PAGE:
The impact of climate change and unsustainable living reaches even the remotest mountain environments and is causing significant damage to their ecosystems [4]. Physically, glaciers are melting and landslides are more common, which is contributing to the loss of biodiversity. The deterioration of biodiversity in the mountains has negative consequences for the life that has existed there for millennia and the local communities who depend on it. As a result, the United Nations sustainable development goal 15 (target 1) concentrates on the sustainable management and conservation of mountain biodiversity [5]. International strategy and cooperation is a positive step forward, but more research is needed to understand and inform disaster risk reduction for the protection of mountain biodiversity. A recent example is COVID19 – lockdowns were predicted to have positive effects on the climate; however, greenhouse gases have continued to rise [6] which accelerates biodiversity damage in the mountains.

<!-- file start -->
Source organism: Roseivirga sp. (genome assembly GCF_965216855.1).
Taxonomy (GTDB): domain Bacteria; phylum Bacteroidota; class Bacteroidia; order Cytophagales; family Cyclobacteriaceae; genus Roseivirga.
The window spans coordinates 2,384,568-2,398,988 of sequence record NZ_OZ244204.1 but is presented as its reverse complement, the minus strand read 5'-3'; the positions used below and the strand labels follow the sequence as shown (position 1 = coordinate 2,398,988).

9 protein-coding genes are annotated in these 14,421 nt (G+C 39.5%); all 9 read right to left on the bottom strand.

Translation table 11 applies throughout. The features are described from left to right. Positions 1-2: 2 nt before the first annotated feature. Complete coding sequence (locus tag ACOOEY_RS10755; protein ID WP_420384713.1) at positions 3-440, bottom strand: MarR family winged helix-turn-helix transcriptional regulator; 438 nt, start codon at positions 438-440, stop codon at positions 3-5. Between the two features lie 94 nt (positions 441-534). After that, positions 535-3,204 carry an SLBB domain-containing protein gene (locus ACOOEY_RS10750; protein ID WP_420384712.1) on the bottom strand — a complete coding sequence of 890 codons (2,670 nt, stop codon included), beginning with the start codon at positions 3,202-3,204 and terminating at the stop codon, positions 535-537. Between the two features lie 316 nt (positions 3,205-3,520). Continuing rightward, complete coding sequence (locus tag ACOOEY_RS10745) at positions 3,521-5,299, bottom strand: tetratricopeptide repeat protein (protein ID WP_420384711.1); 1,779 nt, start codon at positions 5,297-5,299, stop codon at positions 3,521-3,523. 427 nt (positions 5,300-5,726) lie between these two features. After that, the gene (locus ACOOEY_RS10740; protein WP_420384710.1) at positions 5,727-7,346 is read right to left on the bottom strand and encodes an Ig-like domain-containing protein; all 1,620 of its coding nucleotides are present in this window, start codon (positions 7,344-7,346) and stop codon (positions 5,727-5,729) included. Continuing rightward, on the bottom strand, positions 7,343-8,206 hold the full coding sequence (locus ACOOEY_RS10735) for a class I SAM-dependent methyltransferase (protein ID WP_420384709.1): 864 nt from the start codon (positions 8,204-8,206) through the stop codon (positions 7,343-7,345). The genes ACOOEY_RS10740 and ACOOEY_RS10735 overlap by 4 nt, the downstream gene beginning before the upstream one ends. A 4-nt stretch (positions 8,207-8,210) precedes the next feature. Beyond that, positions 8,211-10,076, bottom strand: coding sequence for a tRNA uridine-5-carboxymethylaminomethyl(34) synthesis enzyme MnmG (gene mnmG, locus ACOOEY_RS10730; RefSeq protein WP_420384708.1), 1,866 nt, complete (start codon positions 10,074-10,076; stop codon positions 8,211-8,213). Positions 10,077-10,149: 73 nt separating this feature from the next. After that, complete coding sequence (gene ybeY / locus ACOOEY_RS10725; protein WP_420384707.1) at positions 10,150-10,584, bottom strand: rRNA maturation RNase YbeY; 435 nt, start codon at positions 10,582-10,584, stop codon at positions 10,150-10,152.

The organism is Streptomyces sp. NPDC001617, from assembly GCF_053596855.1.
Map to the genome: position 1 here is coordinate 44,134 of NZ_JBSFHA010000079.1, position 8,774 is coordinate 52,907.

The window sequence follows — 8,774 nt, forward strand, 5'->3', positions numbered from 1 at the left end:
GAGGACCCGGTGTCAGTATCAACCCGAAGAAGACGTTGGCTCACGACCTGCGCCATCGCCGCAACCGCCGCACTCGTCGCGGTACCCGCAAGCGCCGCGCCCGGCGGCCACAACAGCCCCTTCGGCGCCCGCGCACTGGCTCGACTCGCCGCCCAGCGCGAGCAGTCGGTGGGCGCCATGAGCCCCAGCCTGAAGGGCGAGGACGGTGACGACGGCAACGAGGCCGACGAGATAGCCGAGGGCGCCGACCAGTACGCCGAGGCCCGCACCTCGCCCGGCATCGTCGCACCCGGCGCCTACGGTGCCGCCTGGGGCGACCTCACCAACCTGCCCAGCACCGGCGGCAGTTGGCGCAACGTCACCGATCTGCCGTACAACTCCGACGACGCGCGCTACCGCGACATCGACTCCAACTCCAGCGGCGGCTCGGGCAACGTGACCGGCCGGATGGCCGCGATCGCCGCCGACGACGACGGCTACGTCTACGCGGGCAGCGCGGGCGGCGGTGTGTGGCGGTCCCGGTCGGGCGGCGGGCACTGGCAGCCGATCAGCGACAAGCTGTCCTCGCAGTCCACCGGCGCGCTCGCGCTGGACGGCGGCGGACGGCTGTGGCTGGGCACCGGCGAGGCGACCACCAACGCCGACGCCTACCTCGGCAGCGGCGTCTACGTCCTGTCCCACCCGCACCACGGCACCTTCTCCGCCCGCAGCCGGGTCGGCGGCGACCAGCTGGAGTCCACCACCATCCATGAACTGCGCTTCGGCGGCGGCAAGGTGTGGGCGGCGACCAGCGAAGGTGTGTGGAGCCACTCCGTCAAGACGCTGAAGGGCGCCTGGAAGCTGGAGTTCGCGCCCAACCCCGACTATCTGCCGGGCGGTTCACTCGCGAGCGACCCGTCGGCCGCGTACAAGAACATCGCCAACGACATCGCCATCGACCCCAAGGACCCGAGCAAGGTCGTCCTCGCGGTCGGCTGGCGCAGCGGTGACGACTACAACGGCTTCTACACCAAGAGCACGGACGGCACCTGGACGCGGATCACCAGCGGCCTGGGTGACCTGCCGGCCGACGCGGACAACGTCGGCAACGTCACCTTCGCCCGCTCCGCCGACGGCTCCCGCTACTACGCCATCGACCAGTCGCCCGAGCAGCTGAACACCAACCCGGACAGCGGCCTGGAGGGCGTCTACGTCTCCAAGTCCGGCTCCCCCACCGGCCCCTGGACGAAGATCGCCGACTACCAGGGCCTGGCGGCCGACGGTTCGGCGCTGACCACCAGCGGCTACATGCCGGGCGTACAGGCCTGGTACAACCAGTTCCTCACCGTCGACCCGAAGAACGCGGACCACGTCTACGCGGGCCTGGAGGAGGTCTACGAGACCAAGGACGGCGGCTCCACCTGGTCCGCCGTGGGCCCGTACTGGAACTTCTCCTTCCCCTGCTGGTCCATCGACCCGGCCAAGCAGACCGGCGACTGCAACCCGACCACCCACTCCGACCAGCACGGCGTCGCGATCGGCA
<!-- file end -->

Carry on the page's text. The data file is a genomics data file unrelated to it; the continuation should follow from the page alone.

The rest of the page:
Research of mountain-related phenomena can involve going into mountain environments and visiting communities who live there. Each mountain environment is unique, therefore a localised-approach to research reduces the risk of local communities and ecosystems being overlooked [7]. However, mountain conditions are dynamic and unpredictable. Providing healthcare to researchers and local communities in these circumstances is extremely challenging. Figure 1 is photo of a medical tent on an expedition in a remote region of the Nepalese Himalayas, with the Doctor (right) and Nurse (left) who provided healthcare to a team of 15 (including themselves). With limited resources and environmental challenges, healthcare providers require the capability of acute emergency interventions (if needed) and prolonged field care (healthcare).